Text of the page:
Eye Discharge in Dogs
Another common question asked in everyday small animal veterinary practice is, “Why does my dog or cat have runny eyes?” Both canine eye discharge and feline eye discharge can have many causes. In some breeds of pets such as the Persian cat or Boxer, the flattened conformation of the face often leads to tear buildup in the skin folds in the corners of the eyes. Many times these mild discharges bother the owner more than the pet, and so I often advise clients to leave such issues alone.
Other times eye discharge can sometimes indicate bacterial or viral infections, or can be commonly seen in pets with allergies. If the discharge is thick or discolored yellow or green, then a veterinary exam is certainly recommended. Sometimes such pets can also have upper respiratory symptoms of sneezing and nasal discharge, which is usually best diagnosed and treated by your veterinarian. Many other pets can have eye discharges because of clogged tear ducts, which again is best evaluated by your veterinarian who can often flush the tear ducts to allow the tears to flow easier, avoiding buildup in the corners of the eyes.
Many dilute colored breeds will often have dark staining under their eyes because of certain pigments in the tears and/or clogged tear ducts, and many clients will often ask about medications to improve the dark discoloration under these pets’ eyes commonly seen in breeds like the Maltese. There is a very effective product called Angels’ Eyes for dogs and cats that does in fact work quite well; however, it relies on the use of using an oral antibiotic called Tylosin, which in my opinion if used long term can lead to imbalance of bacterial populations in the digestive tract and antibiotic resistance of bacteria. That is why I prefer not to use such a product long term. Many dogs develop conditions where their eyes don’t produce adequate tears called dry eye or keratitis sicca, which can lead to a thick mucous buildup on the surface or cornea of the eye. I have found lubricants such as Puralube Vet Ointment and LiquiTears sometimes a more practical economic alternative than the more expensive Optimmune prescribed by many veterinarians. Also I have learned that using a drop or two of Nordic Naturals Pet Cod Liver Oil directly in the eyes 3 to 4 times daily, as well as giving it orally can also help soothe inflamed, dry or ulcerated eyes.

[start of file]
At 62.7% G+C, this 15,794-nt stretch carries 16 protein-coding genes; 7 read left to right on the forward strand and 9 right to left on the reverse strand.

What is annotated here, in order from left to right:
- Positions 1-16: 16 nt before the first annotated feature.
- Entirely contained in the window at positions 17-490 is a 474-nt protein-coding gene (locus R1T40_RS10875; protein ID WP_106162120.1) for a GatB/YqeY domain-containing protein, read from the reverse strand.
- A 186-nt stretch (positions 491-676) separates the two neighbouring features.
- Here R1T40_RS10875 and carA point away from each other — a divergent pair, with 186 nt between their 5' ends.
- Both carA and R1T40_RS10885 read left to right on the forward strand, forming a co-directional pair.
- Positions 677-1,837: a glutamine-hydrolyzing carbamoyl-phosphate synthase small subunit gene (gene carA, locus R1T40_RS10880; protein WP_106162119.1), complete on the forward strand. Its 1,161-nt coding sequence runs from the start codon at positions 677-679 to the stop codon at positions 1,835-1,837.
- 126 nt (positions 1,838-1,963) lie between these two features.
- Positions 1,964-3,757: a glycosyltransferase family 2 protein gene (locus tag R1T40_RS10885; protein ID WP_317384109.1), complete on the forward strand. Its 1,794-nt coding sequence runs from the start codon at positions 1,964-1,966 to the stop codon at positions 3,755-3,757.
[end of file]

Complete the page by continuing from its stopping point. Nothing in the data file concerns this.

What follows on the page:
If the above treatments do not help or your pets eyes are severely red or light sensitive, or develops a reluctance to open the eyes or they appear in spasm, it’s always best to have a veterinary exam to rule out more serious eye infections or ulcers, as well as deeper diseases of the eyes such as glaucoma or uveitis. For simple infections or eye ulcers, I have found the inexpensive prescription antibiotics such as Terramycin or B.N.P. Triple Antibiotic Ophthalmic Ointment as effective as some of the more expensive prescription drugs. Neo Poly Dex Opthalmic eye drops are wonderful for those allergic eye inflammations, as long as your vet has ruled out corneal ulcers or scratches first.
Due to the importance of the eyes and the potential for more serious eye conditions, if a client is ever in doubt, it is always best to have a proper eye exam by either a general veterinary practitioner, or a veterinary ophthalmologist, who specializes in eye diseases, in order to rule out more serious diseases of the cornea and inner sections of the eyes.